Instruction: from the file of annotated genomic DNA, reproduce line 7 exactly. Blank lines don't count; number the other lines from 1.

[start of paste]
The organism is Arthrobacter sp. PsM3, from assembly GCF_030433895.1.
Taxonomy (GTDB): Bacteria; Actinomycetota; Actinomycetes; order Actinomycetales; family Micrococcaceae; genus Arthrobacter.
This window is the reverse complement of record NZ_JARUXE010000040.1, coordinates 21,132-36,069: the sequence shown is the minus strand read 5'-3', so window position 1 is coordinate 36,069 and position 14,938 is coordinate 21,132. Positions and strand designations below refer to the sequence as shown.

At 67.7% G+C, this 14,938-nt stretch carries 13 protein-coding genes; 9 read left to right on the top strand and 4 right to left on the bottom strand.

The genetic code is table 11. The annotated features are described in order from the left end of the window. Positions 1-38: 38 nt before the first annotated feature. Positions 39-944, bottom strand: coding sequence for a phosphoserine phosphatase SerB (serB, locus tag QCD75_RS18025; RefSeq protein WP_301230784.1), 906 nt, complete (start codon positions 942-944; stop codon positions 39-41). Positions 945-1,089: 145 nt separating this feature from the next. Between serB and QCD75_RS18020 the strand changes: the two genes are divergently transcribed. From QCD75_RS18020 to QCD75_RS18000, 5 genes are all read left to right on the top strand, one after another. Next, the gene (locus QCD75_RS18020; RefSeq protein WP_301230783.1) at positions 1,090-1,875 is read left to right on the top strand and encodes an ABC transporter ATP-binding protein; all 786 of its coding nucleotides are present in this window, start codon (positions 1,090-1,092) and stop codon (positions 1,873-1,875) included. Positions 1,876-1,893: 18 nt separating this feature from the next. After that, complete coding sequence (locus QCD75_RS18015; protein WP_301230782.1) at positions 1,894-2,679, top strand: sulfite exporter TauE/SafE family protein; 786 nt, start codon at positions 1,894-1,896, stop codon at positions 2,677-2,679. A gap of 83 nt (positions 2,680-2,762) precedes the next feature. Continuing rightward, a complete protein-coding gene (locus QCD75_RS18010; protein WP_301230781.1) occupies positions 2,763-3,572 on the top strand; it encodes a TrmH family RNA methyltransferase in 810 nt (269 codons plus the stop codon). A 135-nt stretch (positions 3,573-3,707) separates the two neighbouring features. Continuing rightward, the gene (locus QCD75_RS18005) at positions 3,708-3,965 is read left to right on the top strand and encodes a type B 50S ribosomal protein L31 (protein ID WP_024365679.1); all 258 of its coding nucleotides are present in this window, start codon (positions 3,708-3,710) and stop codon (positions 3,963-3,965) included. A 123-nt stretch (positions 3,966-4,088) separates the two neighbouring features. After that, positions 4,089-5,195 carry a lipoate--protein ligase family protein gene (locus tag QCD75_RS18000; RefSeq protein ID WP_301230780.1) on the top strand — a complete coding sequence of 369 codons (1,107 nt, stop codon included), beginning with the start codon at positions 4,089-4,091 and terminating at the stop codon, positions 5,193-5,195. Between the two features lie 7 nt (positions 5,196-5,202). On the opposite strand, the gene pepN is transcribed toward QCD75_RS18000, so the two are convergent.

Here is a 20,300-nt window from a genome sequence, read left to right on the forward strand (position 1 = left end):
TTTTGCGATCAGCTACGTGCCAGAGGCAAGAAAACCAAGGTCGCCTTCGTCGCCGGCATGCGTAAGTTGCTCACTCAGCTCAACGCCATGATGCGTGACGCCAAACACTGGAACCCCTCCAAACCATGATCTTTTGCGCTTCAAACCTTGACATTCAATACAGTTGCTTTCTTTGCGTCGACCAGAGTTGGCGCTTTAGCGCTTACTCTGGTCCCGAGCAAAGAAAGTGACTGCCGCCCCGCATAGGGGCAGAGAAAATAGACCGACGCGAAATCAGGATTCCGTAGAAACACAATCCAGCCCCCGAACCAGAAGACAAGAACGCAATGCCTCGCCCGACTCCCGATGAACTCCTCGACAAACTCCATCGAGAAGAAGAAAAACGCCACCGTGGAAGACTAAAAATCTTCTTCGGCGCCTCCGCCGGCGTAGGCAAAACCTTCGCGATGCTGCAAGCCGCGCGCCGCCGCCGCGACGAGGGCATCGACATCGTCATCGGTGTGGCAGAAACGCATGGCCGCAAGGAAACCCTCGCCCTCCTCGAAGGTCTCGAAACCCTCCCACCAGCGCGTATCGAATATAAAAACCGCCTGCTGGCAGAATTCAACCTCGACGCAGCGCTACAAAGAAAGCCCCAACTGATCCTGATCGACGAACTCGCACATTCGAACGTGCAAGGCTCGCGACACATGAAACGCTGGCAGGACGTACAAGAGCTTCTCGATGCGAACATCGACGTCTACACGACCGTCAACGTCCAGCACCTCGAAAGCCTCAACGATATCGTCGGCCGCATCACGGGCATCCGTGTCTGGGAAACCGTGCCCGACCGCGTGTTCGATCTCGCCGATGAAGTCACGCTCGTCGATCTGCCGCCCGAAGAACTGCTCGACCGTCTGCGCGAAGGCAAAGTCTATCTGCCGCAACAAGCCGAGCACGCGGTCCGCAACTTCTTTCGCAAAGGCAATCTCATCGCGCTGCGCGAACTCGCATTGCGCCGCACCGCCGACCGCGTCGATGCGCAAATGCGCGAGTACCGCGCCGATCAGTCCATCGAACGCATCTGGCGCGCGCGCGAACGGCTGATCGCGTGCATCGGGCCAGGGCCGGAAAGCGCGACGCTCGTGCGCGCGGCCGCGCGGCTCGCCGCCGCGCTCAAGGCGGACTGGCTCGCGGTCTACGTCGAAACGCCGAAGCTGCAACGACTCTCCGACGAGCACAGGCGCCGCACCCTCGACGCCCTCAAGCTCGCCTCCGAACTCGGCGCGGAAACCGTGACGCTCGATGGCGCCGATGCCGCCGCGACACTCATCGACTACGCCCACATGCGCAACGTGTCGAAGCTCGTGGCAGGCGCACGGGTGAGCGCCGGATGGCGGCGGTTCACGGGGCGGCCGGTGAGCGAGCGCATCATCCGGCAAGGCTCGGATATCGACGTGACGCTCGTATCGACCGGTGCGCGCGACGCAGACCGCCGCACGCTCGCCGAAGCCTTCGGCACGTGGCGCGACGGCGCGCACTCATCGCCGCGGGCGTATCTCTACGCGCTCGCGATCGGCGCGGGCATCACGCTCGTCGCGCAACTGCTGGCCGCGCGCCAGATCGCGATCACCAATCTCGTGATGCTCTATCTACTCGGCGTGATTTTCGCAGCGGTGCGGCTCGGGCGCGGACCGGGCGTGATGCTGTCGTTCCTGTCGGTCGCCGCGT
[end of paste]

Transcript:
TTTTGCGATCAGCTACGTGCCAGAGGCAAGAAAACCAAGGTCGCCTTCGTCGCCGGCATGCGTAAGTTGCTCACTCAGCTCAACGCCATGATGCGTGACGCCAAACACTGGAACCCCTCCAAACCATGATCTTTTGCGCTTCAAACCTTGACATTCAATACAGTTGCTTTCTTTGCGTCGACCAGAGTTGGCGCTTTAGCGCTTACTCTGGTCCCGAGCAAAGAAAGTGACTGCCGCCCCGCATAGGGGCAGAGAAAATAGACCGACGCGAAATCAGGATTCCGTAGAAACACAATCCAGCCCCCGAACCAGAAGACAAGAACGCAATGCCTCGCCCGACTCCCGATGAACTCCTCGACAAACTCCATCGAGAAGAAGAAAAACGCCACCGTGGAAGACTAAAAATCTTCTTCGGCGCCTCCGCCGGCGTAGGCAAAACCTTCGCGATGCTGCAAGCCGCGCGCCGCCGCCGCGACGAGGGCATCGACATCGTCATCGGTGTGGCAGAAACGCATGGCCGCAAGGAAACCCTCGCCCTCCTCGAAGGTCTCGAAACCCTCCCACCAGCGCGTATCGAATATAAAAACCGCCTGCTGGCAGAATTCAACCTCGACGCAGCGCTACAAAGAAAGCCCCAACTGATCCTGATCGACGAACTCGCACATTCGAACGTGCAAGGCTCGCGACACATGAAACGCTGGCAGGACGTACAAGAGCTTCTCGATGCGAACATCGACGTCTACACGACCGTCAACGTCCAGCACCTCGAAAGCCTCAACGATATCGTCGGCCGCATCACGGGCATCCGTGTCTGGGAAACCGTGCCCGACCGCGTGTTCGATCTCGCCGATGAAGTCACGCTCGTCGATCTGCCGCCCGAAGAACTGCTCGACCGTCTGCGCGAAGGCAAAGTCTATCTGCCGCAACAAGCCGAGCACGCGGTCCGCAACTTCTTTCGCAAAGGCAATCTCATCGCGCTGCGCGAACTCGCATTGCGCCGCACCGCCGACCGCGTCGATGCGCAAATGCGCGAGTACCGCGCCGATCAGTCCATCGAACGCATCTGGCGCGCGCGCGAACGGCTGATCGCGTGCATCGGGCCAGGGCCGGAAAGCGCGACGCTCGTGCGCGCGGCCGCGCGGCTCGCCGCCGCGCTCAAGGCGGACTGGCTCGCGGTCTACGTCGAAACGCCGAAGCTGCAACGACTCTCCGACGAGCACAGGCGCCGCACCCTCGACGCCCTCAAGCTCGCCTCCGAACTCGGCGCGGAAACCGTGACGCTCGATGGCGCCGATGCCGCCGCGACACTCATCGACTACGCCCACATGCGCAACGTGTCGAAGCTCGTGGCAGGCGCACGGGTGAGCGCCGGATGGCGGCGGTTCACGGGGCGGCCGGTGAGCGAGCGCATCATCCGGCAAGGCTCGGATATCGACGTGACGCTCGTATCGACCGGTGCGCGCGACGCAGACCGCCGCACGCTCGCCGAAGCCTTCGGCACGTGGCGCGACGGCGCGCACTCATCGCCGCGGGCGTATCTCTACGCGCTCGCGATCGGCGCGGGCATCACGCTCGTCGCGCAACTGCTGGCCGCGCGCCAGATCGCGATCACCAATCTCGTGATGCTCTATCTACTCGGCGTGATTTTCGCAGCGGTGCGGCTCGGGCGCGGACCGGGCGTGATGCTGTCGTTCCTGTCGGTCGCCGCGT